Figure 2 shows the evaluation of the snow vs. no-snow detection with in situ data, and in particular the variation in the kappa coefficient with the HS0 threshold and corresponding confusion matrices. It indicates a good overall agreement between both datasets with an accuracy of 94 % and κ= 0.80 at HS0= 0. The kappa coefficient increases to 0.84 if low-quality retrievals are excluded. The optimal HS0 is equal to 1 cm in both cases and used for the analysis with the stratification data. The false negative rate is higher than the false positive rate (precision is 93 % but recall is 78 %). The exclusion of low-quality data reduces the total number of available data points by 13 % and increases the recall (82 %) more than the precision (94 %), meaning that more false negative errors are avoided. Figure 3 shows that the best performances (κ > 0.8) are at locations of “urban”, “cropland”, “open forest”, “herbaceous vegetation” or “bare/sparse” land cover types. A lower performance (κ≈ 0.6) is evident for the “closed forest” and “water body” classes. The “shrubs” class has a very low performance (κ≈ 0.1), but there are only 13 snow values in the in situ data. The analysis by TCD bins shows that performances tend to decrease as the forest cover increases, in agreement with the lower accuracy for the closed forest land cover type. The snow detection is robust across elevations between 400 and 2800 m with kappa values above 0.7, but a higher proportion of false negatives between 100 and 400 m is observed; this is likely related to the presence of dense forest at low elevation in nordic regions. The performances are also shown for the countries with at least 100 data points. Countries with more than 1000 data points (France, Germany, Italy and Turkey) have kappa scores above 0.75 except Turkey. Finland and Norway, two high-latitude countries and with more than 200 data points each, also have kappa scores equal to or above 0.75. Stratifying the results of all countries by month (Supplement Fig. S1) indicates that the number of false negatives is highest in December while the accuracy increases every month from January to April.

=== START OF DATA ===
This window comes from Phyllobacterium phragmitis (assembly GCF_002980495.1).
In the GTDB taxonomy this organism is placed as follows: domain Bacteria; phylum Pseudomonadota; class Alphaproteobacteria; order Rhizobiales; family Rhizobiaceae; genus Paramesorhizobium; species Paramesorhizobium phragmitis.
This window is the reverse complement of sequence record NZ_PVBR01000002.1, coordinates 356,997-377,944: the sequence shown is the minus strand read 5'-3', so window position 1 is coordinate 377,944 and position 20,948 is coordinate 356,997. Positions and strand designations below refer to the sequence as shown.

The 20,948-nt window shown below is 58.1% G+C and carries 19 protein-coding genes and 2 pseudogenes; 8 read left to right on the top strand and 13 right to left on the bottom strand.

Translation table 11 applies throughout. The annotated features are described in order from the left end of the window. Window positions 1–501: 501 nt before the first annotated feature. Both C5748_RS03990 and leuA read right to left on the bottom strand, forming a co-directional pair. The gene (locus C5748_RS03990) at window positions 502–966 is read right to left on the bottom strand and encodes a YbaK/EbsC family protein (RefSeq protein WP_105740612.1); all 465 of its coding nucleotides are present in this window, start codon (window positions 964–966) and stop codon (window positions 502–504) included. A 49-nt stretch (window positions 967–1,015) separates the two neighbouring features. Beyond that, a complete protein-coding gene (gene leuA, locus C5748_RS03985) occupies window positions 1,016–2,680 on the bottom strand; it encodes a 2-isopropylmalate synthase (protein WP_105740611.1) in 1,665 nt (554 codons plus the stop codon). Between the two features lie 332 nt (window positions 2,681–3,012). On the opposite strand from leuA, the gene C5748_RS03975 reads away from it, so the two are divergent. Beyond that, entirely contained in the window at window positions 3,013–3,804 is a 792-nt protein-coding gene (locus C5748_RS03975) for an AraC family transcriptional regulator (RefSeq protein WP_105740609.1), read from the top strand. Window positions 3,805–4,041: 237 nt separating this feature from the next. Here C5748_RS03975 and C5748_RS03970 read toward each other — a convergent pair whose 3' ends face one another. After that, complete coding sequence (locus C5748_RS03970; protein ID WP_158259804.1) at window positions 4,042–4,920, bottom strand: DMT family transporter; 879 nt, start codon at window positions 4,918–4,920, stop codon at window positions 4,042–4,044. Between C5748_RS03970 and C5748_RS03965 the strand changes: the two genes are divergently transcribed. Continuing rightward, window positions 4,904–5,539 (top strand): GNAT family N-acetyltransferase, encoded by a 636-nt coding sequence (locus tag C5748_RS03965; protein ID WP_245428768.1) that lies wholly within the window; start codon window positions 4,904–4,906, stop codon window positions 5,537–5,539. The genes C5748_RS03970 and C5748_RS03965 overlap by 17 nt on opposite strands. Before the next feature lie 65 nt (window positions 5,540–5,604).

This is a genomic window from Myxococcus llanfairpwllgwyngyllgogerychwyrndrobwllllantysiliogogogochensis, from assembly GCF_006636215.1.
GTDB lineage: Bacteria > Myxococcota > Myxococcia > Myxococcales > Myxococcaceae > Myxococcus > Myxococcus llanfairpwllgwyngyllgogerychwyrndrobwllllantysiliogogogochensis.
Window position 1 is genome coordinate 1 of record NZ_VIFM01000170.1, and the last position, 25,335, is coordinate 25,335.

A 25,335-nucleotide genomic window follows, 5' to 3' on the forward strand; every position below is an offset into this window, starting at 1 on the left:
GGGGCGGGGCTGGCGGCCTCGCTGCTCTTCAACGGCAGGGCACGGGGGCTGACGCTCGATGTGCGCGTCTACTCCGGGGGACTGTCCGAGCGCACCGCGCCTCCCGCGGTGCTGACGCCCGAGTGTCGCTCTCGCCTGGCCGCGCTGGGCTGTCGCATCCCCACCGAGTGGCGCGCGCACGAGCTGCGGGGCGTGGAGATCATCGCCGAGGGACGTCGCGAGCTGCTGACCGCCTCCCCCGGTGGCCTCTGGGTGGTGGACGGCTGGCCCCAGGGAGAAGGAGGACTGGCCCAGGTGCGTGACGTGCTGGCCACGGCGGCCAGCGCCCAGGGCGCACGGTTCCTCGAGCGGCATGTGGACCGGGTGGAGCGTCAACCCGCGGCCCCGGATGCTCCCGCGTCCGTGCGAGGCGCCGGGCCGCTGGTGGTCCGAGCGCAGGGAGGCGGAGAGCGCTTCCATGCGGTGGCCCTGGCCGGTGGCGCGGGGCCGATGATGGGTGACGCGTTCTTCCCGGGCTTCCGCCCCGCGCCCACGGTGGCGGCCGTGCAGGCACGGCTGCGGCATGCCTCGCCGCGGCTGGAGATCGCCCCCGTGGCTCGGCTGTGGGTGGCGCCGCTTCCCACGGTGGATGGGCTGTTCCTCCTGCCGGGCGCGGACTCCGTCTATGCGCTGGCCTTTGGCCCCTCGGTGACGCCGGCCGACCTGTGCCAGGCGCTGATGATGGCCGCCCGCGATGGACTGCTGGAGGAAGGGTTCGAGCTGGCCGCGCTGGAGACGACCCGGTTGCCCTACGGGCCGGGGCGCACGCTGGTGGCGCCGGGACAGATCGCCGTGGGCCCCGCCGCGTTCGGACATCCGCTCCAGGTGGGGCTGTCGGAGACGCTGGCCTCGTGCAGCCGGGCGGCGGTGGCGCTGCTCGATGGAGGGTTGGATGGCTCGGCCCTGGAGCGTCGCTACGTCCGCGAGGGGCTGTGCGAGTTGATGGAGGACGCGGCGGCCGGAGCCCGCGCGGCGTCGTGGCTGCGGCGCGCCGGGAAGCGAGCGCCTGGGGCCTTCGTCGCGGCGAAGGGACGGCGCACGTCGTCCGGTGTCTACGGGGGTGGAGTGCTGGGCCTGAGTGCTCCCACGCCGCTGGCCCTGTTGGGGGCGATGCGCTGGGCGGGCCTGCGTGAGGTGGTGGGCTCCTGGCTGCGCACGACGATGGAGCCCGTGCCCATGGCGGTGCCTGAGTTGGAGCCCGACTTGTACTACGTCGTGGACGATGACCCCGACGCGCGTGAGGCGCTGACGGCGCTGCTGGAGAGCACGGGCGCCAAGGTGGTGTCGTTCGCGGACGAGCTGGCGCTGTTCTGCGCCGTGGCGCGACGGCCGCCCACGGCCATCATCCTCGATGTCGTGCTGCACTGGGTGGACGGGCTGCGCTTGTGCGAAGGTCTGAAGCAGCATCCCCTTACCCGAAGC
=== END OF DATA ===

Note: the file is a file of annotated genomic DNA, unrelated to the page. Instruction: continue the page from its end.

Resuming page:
The results are in line with the previous evaluation with an accuracy of 94 % and a kappa of 0.8 and an optimal snow depth threshold of 1 cm close to the previously reported 2 cm (Gascoin et al., 2019). This value is very low, 10 times lower than the one that can be obtained with MODIS data (Klein and Barnett, 2003; Gascoin et al., 2015). This suggests that Sentinel-2 is much more sensitive to thin snow cover due to its higher spatial resolution which reduces the prevalence of mixed pixels. We also find that the proportion of FNs is larger than the proportion of FPs, indicating that the HRSI snow products are more likely to omit a snow pixel than to falsely classify a pixel as snow covered at the station locations. This study demonstrates that this effect can be partly attributed to the adverse effect of the forest canopy on snow detection as the number of false negatives is higher in the closed forest land cover type. However, the results also show that this tendency for underdetection is present across nearly all subcategories, suggesting that this limitation is not only due to land cover. The lower performance in winter indicates that it may be a consequence of the low signal-to-noise ratio in Sentinel-2 radiances during the periods of low solar elevation angle. The lower proportion of FPs than FNs in this study also suggests that the occurrence of false snow detection under cloudy conditions which were visually identified in the previous evaluation (Gascoin et al., 2019) is actually not the main issue to focus on in order to improve the product accuracy.